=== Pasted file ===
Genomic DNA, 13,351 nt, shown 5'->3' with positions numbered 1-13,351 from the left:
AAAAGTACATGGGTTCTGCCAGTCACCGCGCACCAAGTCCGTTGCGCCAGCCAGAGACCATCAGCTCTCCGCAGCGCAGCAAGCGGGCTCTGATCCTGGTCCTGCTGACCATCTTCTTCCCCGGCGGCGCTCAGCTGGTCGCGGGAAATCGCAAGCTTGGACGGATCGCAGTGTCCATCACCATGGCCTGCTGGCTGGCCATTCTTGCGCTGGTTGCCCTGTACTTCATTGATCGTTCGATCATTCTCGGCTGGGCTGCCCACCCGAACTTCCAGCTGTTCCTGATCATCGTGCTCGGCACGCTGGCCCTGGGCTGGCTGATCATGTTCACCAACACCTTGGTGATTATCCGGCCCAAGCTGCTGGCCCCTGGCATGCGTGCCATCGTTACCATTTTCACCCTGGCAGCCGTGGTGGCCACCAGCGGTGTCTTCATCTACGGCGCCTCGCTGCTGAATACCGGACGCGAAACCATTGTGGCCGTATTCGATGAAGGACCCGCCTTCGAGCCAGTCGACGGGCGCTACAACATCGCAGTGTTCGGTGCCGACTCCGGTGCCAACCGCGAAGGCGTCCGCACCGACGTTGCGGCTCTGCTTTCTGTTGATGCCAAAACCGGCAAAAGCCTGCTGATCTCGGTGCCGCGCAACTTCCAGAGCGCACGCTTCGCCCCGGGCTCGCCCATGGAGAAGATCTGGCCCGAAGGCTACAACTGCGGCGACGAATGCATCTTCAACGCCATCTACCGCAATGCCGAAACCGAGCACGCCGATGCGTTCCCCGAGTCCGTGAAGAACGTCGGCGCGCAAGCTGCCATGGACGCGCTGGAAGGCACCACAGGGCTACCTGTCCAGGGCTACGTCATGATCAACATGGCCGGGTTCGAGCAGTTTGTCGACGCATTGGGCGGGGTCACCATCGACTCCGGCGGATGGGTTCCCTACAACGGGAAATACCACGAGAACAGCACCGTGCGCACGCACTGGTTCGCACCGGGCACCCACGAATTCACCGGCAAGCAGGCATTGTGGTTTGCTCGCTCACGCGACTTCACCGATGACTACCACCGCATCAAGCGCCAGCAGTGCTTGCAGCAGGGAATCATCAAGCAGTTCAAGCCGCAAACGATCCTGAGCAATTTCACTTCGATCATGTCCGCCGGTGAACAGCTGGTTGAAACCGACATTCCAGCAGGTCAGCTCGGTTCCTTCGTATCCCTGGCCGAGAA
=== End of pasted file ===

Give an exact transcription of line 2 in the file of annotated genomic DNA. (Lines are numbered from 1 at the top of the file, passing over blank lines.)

AAAAGTACATGGGTTCTGCCAGTCACCGCGCACCAAGTCCGTTGCGCCAGCCAGAGACCATCAGCTCTCCGCAGCGCAGCAAGCGGGCTCTGATCCTGGTCCTGCTGACCATCTTCTTCCCCGGCGGCGCTCAGCTGGTCGCGGGAAATCGCAAGCTTGGACGGATCGCAGTGTCCATCACCATGGCCTGCTGGCTGGCCATTCTTGCGCTGGTTGCCCTGTACTTCATTGATCGTTCGATCATTCTCGGCTGGGCTGCCCACCCGAACTTCCAGCTGTTCCTGATCATCGTGCTCGGCACGCTGGCCCTGGGCTGGCTGATCATGTTCACCAACACCTTGGTGATTATCCGGCCCAAGCTGCTGGCCCCTGGCATGCGTGCCATCGTTACCATTTTCACCCTGGCAGCCGTGGTGGCCACCAGCGGTGTCTTCATCTACGGCGCCTCGCTGCTGAATACCGGACGCGAAACCATTGTGGCCGTATTCGATGAAGGACCCGCCTTCGAGCCAGTCGACGGGCGCTACAACATCGCAGTGTTCGGTGCCGACTCCGGTGCCAACCGCGAAGGCGTCCGCACCGACGTTGCGGCTCTGCTTTCTGTTGATGCCAAAACCGGCAAAAGCCTGCTGATCTCGGTGCCGCGCAACTTCCAGAGCGCACGCTTCGCCCCGGGCTCGCCCATGGAGAAGATCTGGCCCGAAGGCTACAACTGCGGCGACGAATGCATCTTCAACGCCATCTACCGCAATGCCGAAACCGAGCACGCCGATGCGTTCCCCGAGTCCGTGAAGAACGTCGGCGCGCAAGCTGCCATGGACGCGCTGGAAGGCACCACAGGGCTACCTGTCCAGGGCTACGTCATGATCAACATGGCCGGGTTCGAGCAGTTTGTCGACGCATTGGGCGGGGTCACCATCGACTCCGGCGGATGGGTTCCCTACAACGGGAAATACCACGAGAACAGCACCGTGCGCACGCACTGGTTCGCACCGGGCACCCACGAATTCACCGGCAAGCAGGCATTGTGGTTTGCTCGCTCACGCGACTTCACCGATGACTACCACCGCATCAAGCGCCAGCAGTGCTTGCAGCAGGGAATCATCAAGCAGTTCAAGCCGCAAACGATCCTGAGCAATTTCACTTCGATCATGTCCGCCGGTGAACAGCTGGTTGAAACCGACATTCCAGCAGGTCAGCTCGGTTCCTTCGTATCCCTGGCCGAGAA